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Bromoperoxidase Producing Bacillus spp. Isolated from the Hypobranchial Glands of A Muricid Mollusc Are Capable of Tyrian Purple Precursor Biogenesis

Marine Ecology Research Centre, School of Environment, Science and Engineering, Southern Cross University, Lismore, NSW 2480, Australia
Southern Cross Plant Science, Southern Cross University, Lismore, NSW 2480, Australia
ARC Industrial Transformation Training Centre for Functional Grains, Charles Sturt University, Wagga Wagga, NSW 2650, Australia
Author to whom correspondence should be addressed.
These authors contributed equally to the manuscript.
Mar. Drugs 2019, 17(5), 264;
Received: 11 April 2019 / Revised: 26 April 2019 / Accepted: 30 April 2019 / Published: 3 May 2019
(This article belongs to the Special Issue Marine Bacteria as Sources of Bioactive Compounds)
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The secondary metabolite Tyrian purple, also known as shellfish purple and royal purple, is a dye with historical importance for humans. The biosynthetic origin of Tyrian purple in Muricidae molluscs is not currently known. A possible role for symbiotic bacteria in the production of tyrindoxyl sulphate, the precursor to Tyrian purple stored in the Australian species, Dicathais orbita, has been proposed. This study aimed to culture bacterial symbionts from the purple producing hypobranchial gland, and screen the isolates for bromoperoxidase genes using molecular methods. The ability of bromoperoxidase positive isolates to produce the brominated indole precursor to Tyrian purple was then established by extraction of the culture, and analysis by liquid chromatography–mass spectrometry (LC–MS). In total, 32 bacterial isolates were cultured from D. orbita hypobranchial glands, using marine agar, marine agar with hypobranchial gland aqueous extracts, blood agar, thiosulphate citrate bile salts sucrose agar, and cetrimide agar at pH 7.2. These included 26 Vibrio spp., two Bacillus spp., one Phaeobacter sp., one Shewanella sp., one Halobacillus sp. and one Pseudoalteromonas sp. The two Bacillus species were the only isolates found to have coding sequences for bromoperoxidase enzymes. LC–MS analysis of the supernatant and cell pellets from the bromoperoxidase producing Bacillus spp. cultured in tryptone broth, supplemented with KBr, confirmed their ability to produce the brominated precursor to Tyrian purple, tyrindoxyl sulphate. This study supports a potential role for symbiotic Bacillus spp. in the biosynthesis of Tyrian purple. View Full-Text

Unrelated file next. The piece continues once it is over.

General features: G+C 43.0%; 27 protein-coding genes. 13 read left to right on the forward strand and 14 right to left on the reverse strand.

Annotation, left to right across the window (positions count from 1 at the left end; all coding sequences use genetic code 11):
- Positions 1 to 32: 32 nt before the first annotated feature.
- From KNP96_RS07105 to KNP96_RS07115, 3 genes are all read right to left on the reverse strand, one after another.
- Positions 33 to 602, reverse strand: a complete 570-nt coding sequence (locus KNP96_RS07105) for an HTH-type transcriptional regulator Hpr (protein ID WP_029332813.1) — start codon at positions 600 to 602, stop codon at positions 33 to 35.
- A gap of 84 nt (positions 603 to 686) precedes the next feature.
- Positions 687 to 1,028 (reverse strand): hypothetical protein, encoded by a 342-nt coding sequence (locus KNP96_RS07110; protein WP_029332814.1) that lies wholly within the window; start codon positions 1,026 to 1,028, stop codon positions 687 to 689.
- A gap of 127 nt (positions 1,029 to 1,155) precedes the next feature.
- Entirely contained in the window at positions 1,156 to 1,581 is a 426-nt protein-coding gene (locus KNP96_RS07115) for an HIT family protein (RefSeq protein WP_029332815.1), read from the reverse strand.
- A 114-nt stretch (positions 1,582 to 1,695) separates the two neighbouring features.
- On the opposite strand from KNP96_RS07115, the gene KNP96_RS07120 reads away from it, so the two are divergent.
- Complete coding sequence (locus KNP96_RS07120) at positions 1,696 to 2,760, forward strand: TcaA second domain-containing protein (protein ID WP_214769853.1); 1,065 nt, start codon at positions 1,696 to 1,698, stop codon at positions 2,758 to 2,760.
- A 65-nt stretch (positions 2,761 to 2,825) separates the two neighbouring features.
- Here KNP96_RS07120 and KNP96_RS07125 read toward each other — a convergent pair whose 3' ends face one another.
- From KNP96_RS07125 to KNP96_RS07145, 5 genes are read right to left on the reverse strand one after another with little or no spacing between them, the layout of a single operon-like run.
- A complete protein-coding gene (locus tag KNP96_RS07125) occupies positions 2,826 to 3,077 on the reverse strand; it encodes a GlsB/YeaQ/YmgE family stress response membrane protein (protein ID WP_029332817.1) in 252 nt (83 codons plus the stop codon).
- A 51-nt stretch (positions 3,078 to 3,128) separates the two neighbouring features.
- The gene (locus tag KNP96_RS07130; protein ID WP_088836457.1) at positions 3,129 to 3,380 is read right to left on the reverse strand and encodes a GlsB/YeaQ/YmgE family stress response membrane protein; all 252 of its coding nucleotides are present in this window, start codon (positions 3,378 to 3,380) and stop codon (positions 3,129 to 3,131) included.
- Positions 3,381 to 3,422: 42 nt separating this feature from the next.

Keywords: shellfish purple; bacillus; bromoperoxidase; tyrindoxyl sulphate; whelk shellfish purple; bacillus; bromoperoxidase; tyrindoxyl sulphate; whelk

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Ngangbam, A.K.; Mouatt, P.; Smith, J.; Waters, D.L.E.; Benkendorff, K. Bromoperoxidase Producing Bacillus spp. Isolated from the Hypobranchial Glands of A Muricid Mollusc Are Capable of Tyrian Purple Precursor Biogenesis. Mar. Drugs 2019, 17, 264.

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